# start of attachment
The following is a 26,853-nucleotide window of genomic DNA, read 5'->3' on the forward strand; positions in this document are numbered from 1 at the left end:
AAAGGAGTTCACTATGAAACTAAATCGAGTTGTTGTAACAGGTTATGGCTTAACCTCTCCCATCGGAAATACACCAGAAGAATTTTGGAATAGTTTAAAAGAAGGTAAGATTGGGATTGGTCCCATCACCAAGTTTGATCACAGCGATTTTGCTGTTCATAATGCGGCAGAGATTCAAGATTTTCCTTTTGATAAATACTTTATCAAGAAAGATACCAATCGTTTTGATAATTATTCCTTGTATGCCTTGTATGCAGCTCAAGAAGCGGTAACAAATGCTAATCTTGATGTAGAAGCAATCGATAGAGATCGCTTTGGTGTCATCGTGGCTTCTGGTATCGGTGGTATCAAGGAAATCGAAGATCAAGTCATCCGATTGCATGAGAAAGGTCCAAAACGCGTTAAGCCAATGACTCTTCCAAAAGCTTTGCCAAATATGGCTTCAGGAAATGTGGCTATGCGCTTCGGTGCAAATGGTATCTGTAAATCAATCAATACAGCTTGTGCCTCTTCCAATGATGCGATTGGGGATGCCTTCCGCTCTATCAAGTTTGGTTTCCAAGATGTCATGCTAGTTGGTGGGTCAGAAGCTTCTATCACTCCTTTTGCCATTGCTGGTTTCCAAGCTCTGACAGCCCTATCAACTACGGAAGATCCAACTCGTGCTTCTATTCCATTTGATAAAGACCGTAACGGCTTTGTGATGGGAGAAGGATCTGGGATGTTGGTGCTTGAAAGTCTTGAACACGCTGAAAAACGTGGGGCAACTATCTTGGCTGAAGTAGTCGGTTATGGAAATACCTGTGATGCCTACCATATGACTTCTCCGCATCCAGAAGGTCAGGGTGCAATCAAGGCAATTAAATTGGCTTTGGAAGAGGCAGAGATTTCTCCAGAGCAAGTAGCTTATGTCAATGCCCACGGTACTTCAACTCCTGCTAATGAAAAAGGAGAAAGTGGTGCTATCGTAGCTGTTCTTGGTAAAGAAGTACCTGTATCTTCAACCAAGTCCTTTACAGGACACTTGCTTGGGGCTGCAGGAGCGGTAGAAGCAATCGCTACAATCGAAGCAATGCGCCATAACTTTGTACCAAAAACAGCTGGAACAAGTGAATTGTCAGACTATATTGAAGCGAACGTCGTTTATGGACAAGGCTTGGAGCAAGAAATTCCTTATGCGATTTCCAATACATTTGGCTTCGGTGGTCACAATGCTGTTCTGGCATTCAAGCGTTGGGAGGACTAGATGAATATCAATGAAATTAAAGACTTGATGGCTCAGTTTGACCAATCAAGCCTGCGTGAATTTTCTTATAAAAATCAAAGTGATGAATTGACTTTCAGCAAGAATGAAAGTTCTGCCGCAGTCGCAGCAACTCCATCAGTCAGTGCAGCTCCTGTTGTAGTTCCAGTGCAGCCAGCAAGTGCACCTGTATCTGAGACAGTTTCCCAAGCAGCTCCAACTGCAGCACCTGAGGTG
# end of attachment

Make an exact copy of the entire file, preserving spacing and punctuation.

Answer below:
The following is a 26,853-nucleotide window of genomic DNA, read 5'->3' on the forward strand; positions in this document are numbered from 1 at the left end:
AAAGGAGTTCACTATGAAACTAAATCGAGTTGTTGTAACAGGTTATGGCTTAACCTCTCCCATCGGAAATACACCAGAAGAATTTTGGAATAGTTTAAAAGAAGGTAAGATTGGGATTGGTCCCATCACCAAGTTTGATCACAGCGATTTTGCTGTTCATAATGCGGCAGAGATTCAAGATTTTCCTTTTGATAAATACTTTATCAAGAAAGATACCAATCGTTTTGATAATTATTCCTTGTATGCCTTGTATGCAGCTCAAGAAGCGGTAACAAATGCTAATCTTGATGTAGAAGCAATCGATAGAGATCGCTTTGGTGTCATCGTGGCTTCTGGTATCGGTGGTATCAAGGAAATCGAAGATCAAGTCATCCGATTGCATGAGAAAGGTCCAAAACGCGTTAAGCCAATGACTCTTCCAAAAGCTTTGCCAAATATGGCTTCAGGAAATGTGGCTATGCGCTTCGGTGCAAATGGTATCTGTAAATCAATCAATACAGCTTGTGCCTCTTCCAATGATGCGATTGGGGATGCCTTCCGCTCTATCAAGTTTGGTTTCCAAGATGTCATGCTAGTTGGTGGGTCAGAAGCTTCTATCACTCCTTTTGCCATTGCTGGTTTCCAAGCTCTGACAGCCCTATCAACTACGGAAGATCCAACTCGTGCTTCTATTCCATTTGATAAAGACCGTAACGGCTTTGTGATGGGAGAAGGATCTGGGATGTTGGTGCTTGAAAGTCTTGAACACGCTGAAAAACGTGGGGCAACTATCTTGGCTGAAGTAGTCGGTTATGGAAATACCTGTGATGCCTACCATATGACTTCTCCGCATCCAGAAGGTCAGGGTGCAATCAAGGCAATTAAATTGGCTTTGGAAGAGGCAGAGATTTCTCCAGAGCAAGTAGCTTATGTCAATGCCCACGGTACTTCAACTCCTGCTAATGAAAAAGGAGAAAGTGGTGCTATCGTAGCTGTTCTTGGTAAAGAAGTACCTGTATCTTCAACCAAGTCCTTTACAGGACACTTGCTTGGGGCTGCAGGAGCGGTAGAAGCAATCGCTACAATCGAAGCAATGCGCCATAACTTTGTACCAAAAACAGCTGGAACAAGTGAATTGTCAGACTATATTGAAGCGAACGTCGTTTATGGACAAGGCTTGGAGCAAGAAATTCCTTATGCGATTTCCAATACATTTGGCTTCGGTGGTCACAATGCTGTTCTGGCATTCAAGCGTTGGGAGGACTAGATGAATATCAATGAAATTAAAGACTTGATGGCTCAGTTTGACCAATCAAGCCTGCGTGAATTTTCTTATAAAAATCAAAGTGATGAATTGACTTTCAGCAAGAATGAAAGTTCTGCCGCAGTCGCAGCAACTCCATCAGTCAGTGCAGCTCCTGTTGTAGTTCCAGTGCAGCCAGCAAGTGCACCTGTATCTGAGACAGTTTCCCAAGCAGCTCCAACTGCAGCACCTGAGGTG